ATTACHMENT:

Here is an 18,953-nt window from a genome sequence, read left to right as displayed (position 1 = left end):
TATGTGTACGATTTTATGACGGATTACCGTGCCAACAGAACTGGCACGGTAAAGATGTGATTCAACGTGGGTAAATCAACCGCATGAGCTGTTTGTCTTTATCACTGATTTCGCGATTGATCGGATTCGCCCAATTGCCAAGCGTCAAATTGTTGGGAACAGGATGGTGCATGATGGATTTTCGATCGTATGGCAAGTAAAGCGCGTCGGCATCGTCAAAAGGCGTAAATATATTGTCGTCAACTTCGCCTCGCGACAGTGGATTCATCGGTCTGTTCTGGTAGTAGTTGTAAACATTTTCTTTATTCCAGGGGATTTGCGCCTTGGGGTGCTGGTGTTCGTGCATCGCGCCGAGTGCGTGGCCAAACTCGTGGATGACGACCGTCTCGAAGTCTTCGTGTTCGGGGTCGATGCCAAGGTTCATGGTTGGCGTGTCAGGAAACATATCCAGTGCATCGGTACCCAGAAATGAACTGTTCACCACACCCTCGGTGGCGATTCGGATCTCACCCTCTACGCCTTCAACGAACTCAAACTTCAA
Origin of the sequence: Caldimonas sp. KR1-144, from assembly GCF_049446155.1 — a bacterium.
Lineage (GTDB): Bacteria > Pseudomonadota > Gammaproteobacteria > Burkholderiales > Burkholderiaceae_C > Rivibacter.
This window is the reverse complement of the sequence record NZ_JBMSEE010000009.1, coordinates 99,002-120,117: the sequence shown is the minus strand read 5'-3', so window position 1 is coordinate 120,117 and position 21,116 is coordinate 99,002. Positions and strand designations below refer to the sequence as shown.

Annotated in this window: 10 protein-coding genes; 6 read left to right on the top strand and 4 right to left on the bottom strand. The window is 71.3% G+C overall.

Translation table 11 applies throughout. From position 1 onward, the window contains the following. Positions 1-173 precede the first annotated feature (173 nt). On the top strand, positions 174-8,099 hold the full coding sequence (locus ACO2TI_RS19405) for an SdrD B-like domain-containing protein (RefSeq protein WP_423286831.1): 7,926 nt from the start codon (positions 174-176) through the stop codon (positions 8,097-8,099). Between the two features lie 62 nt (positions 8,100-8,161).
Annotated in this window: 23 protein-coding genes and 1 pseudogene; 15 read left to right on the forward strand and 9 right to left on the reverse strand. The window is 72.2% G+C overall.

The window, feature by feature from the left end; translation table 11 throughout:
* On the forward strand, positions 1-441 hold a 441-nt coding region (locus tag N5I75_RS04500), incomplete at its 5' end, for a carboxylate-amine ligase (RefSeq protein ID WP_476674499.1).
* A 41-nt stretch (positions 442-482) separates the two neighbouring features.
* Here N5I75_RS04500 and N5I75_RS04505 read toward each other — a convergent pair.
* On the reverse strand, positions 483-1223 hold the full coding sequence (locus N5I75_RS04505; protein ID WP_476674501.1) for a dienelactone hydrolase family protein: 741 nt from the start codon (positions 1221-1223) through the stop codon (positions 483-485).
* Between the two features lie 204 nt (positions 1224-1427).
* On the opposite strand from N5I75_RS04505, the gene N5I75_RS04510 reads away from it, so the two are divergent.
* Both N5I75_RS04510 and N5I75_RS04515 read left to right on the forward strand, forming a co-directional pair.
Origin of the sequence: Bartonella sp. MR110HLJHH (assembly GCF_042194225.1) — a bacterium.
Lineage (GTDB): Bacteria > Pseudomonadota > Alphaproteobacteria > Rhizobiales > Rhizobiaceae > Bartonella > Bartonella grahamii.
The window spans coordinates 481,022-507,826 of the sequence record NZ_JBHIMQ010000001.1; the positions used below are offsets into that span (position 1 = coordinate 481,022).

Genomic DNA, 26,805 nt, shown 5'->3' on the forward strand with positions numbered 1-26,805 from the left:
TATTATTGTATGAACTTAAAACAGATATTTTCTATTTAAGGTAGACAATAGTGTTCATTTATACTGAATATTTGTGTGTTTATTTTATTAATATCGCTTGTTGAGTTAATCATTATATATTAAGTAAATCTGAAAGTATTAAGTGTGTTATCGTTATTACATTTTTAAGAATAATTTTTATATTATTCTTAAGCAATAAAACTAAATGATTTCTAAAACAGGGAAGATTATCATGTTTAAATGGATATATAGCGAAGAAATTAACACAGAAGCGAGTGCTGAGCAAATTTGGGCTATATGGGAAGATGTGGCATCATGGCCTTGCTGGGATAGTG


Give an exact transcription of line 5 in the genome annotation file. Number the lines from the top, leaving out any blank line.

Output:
This window is the reverse complement of the sequence record NZ_JBMSEE010000009.1, coordinates 99,002-120,117: the sequence shown is the minus strand read 5'-3', so window position 1 is coordinate 120,117 and position 21,116 is coordinate 99,002. Positions and strand designations below refer to the sequence as shown.